How to Use Restaurant Forms to Organize Your Restaurant Business

In every restaurant, you can see the same dilemma the employees face whenever they perform their tasks each day. Too much supply can spoil, but too little can affect the kinds of dishes the chefs can make for diners. The latter situation leads to problems with customers, which affects how the restaurant fares in the public eye. Remember, a less than smoothly managed restaurant loses the potential to earn.

Smooth management requires good organization and time management skills from a restaurant manager. An effective way to keep your work in line uses restaurant forms. Each process in restaurant operations uses a restaurant form to record information and to guide each employee’s actions in the process.

Consider these possible scenarios in restaurant management:

  • Each day, the staff does inventory management to control the number of supplies, dates for delivery and inventory costs. Ordering too many of an ingredient will soon spoil it, especially when it is rarely used in dishes. However, purchasing too few will also put the restaurant menu in jeopardy, especially when certain dishes are a hit with customers.
  • The kitchen team members prepare the ingredients, taking note of the prep time allowed for certain ingredients. Over-prepping the food can produce inconsistent flavors that affect how the dish will taste to restaurant patrons. On one hand, lacking an ingredient or two can also affect the overall quality of a recipe.
  • Support staffs, such as janitors, dishwashers, and electricians, make sure the lights and kitchen appliances are functioning. They also make sure the place is always clean before the restaurant opens and when it closes.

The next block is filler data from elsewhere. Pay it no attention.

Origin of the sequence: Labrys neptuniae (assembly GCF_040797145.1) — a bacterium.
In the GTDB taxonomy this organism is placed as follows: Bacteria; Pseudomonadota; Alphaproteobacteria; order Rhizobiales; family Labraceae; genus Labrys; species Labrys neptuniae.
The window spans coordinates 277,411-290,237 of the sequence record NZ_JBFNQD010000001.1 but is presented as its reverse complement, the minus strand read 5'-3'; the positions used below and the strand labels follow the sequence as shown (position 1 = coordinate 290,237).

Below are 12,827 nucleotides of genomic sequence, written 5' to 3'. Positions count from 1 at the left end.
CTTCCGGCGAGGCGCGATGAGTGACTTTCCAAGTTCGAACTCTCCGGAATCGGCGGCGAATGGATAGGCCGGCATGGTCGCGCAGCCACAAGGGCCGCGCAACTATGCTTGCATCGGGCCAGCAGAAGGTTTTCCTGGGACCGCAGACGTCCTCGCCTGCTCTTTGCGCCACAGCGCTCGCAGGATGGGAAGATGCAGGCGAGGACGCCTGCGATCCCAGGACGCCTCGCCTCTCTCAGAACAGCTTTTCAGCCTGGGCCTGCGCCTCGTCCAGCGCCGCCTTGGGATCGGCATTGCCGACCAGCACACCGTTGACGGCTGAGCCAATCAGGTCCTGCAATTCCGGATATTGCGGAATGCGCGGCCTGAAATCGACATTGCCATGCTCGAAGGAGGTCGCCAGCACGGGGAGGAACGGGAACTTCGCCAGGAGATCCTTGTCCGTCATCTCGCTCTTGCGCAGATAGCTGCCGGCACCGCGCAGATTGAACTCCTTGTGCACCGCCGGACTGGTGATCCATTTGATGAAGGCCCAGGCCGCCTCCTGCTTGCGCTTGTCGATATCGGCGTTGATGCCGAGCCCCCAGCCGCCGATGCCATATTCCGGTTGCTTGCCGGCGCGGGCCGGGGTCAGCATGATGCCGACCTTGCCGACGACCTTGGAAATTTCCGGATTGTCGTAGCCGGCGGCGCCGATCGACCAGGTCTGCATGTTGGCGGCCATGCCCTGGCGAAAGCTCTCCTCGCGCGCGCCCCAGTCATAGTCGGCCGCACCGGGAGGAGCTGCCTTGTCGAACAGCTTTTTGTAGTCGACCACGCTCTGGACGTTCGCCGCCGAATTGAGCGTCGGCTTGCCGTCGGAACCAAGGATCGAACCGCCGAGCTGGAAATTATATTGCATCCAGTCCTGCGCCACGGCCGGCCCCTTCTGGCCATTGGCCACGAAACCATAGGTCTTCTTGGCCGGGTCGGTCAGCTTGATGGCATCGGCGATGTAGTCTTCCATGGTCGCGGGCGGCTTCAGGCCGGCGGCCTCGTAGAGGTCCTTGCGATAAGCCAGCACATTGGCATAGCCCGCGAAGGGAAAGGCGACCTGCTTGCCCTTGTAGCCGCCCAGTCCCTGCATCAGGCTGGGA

In every scenario, we see the need for restaurant checklists and inventory schedules for employees to record and track information. In the first scenario, inventory checking at the end of the day controls costs when the manager tracks the number of supplies in the pantry. Once the numbers reached the critical point, the manager knows in advance the number of items to purchase from the supplier, and when to purchase them. This also helps accountants to manage the money spent for each month.

In the second scenario, employees need to use kitchen prep sheets and order forms to keep track of information, such as the type and amount of ingredients needed and prep instructions, the menu items ordered by customers, and personal preferences of some diners, i.e. no tomatoes, no cheese.

In the third scenario, although most restaurants do not hire separate staff for janitorial and electrical services, the importance of using restaurant forms to keep track of cleaning schedules, laundry days (for curtains and table clothes), and machine maintenance should be given time and attention.

These scenarios are just examples of how a manager can use restaurant forms to help organize restaurant operations. A well-organized business saves time and effort, which leads to less food and labor costs expended.